2013 – This is the story that is yet to be written. Will Carlos Beltran add to his portfolio of post-season heroics? Will Adam Wainwright and Michael Wacha remind the world that pitching wins championships? Or will David Ortiz add to the legend of Big Papi? Perhaps Koji Uehara will put a fitting capstone on one of the greatest seasons in the history of relief pitching. The only thing we know for sure is that with these two franchises, and these two teams, each winners of 97 regular season games and each fresh off a 6 game LCS triumph over a championship caliber opponent, it will be a Fall Classic in the truest sense of the term, and two fan bases will always remember where they were when “it” happened, whatever “it” may be.

I invite you to follow me on Twitter @CHallenbrook.

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A-(Lightning)-Rod In New York

In MLB on October 19, 2012 at 6:27 pm

No player in modern history has ever worked so hard to become an accepted part of their team’s culture than Alex Rodriguez.

And no player has ever failed at that task more than A-Rod.

“Why doesn’t anybody like me?”

Let’s face it, Rodriguez will go down as one of the better players ever to play the game, yet you’ll be hard pressed to ever find a Yankee fan who would mention his name in the same breath as Joe DaMaggio, Mickey Mantel, Lou Gehring, Reggie Jackson, Roger Maris, or the great Derek Jeter and Babe Ruth.

(Okay, so that was a long breath)

A-Rod has never been considered a true Yankee, regardless of the nine years he has spent with the organization.

Maybe it’s because he’s aloof. Because he’s arrogant and cocky.

Maybe it’s because he cheated on his wife, and girlfriends, and one night flings. Maybe it’s because he took steroids, and was hated by his teammates so much, they openly referred to him a “Bitch Tits” because of the impressive boobs he grew due to such PED abuse.

“A little lower, Madonna…”

Maybe it’s because, no matter his supposed greatness, he has only helped bring one World Series to a franchise that’s used to regularly winning banners. Maybe it’s because of his slumps and poor play and his $275 million dollar salary, or that fact that while his team was on the verge of getting swept by the Detroit Tigers, he was flirting with Australian bikini models in the bleachers while he’s in a slump, playing poorly, and earning $275 million dollars.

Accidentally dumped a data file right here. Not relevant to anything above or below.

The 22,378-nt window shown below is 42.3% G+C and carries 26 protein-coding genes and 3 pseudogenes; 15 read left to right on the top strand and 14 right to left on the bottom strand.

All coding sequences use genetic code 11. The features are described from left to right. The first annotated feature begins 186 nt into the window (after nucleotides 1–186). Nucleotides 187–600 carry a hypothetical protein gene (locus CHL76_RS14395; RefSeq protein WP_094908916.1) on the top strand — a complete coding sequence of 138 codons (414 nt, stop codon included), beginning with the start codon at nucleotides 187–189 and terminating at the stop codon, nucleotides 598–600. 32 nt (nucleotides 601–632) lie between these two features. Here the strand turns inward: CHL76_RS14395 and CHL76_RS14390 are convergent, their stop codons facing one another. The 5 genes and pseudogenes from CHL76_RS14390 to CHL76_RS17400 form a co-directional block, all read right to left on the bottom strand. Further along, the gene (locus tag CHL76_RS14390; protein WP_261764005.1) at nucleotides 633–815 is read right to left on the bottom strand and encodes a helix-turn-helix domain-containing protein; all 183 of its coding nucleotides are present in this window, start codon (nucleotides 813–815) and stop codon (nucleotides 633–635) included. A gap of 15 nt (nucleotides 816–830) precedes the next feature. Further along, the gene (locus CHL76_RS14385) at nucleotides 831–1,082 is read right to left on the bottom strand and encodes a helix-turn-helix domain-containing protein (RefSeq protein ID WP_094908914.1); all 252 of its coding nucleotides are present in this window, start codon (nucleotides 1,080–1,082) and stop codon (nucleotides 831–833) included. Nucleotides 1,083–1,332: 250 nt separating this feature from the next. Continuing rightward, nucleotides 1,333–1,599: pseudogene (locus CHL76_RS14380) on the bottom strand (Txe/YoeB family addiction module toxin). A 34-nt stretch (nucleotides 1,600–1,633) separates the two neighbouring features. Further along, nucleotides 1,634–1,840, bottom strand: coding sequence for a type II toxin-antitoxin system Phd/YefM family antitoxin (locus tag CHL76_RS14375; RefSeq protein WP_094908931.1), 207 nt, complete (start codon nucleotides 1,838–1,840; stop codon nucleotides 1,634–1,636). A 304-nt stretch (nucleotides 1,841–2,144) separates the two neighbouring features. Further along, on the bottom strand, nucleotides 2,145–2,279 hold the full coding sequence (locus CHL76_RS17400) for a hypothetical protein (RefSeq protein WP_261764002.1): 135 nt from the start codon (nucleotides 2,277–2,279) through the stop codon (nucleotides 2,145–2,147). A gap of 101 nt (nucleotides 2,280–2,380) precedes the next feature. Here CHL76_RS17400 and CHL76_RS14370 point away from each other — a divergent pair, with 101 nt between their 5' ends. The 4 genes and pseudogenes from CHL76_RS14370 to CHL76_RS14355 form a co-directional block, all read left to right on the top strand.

“Dude, I’m totally going to get a hit or two tonight. Huh? Oh, yeah, I’m going to try and get on base too. Wait, what are we talking about?”

No matter how great Alex Rodriguez supposedly is, or how much money he has made during his time as a Yankee, A-Rod will not go down as a Yankee Great. And because of that, despite his numbers, he does not deserve to have his number retired with the likes of Ruth, Mantel and (in the future) Jeter. He doesn’t even deserve to wear the pinstripes come 2013.

Rodriguez has brought unwanted attention and ridicule to a franchise that expects greatness like it is a common occurrence. At this point, it would be better for the Yankees to eat a significant portion of Rodriguez’s salary, find a way to convince him to drop his No-Trade Clause, and ship him off to the likes of Miami (who supposedly has already expressed interest in making a trade), Arizona (since Kirk Gibson is openly lobbing for such a move), Atlanta (since they’ve lost Chipper Jones), Tampa Bay, Pittsburgh, Cleveland or even the Los Angeles Dodgers, who have proven they will throw so much money at a lost cause, it would make even the late George Steinbrenner blush.

“You spent how much for what?!?”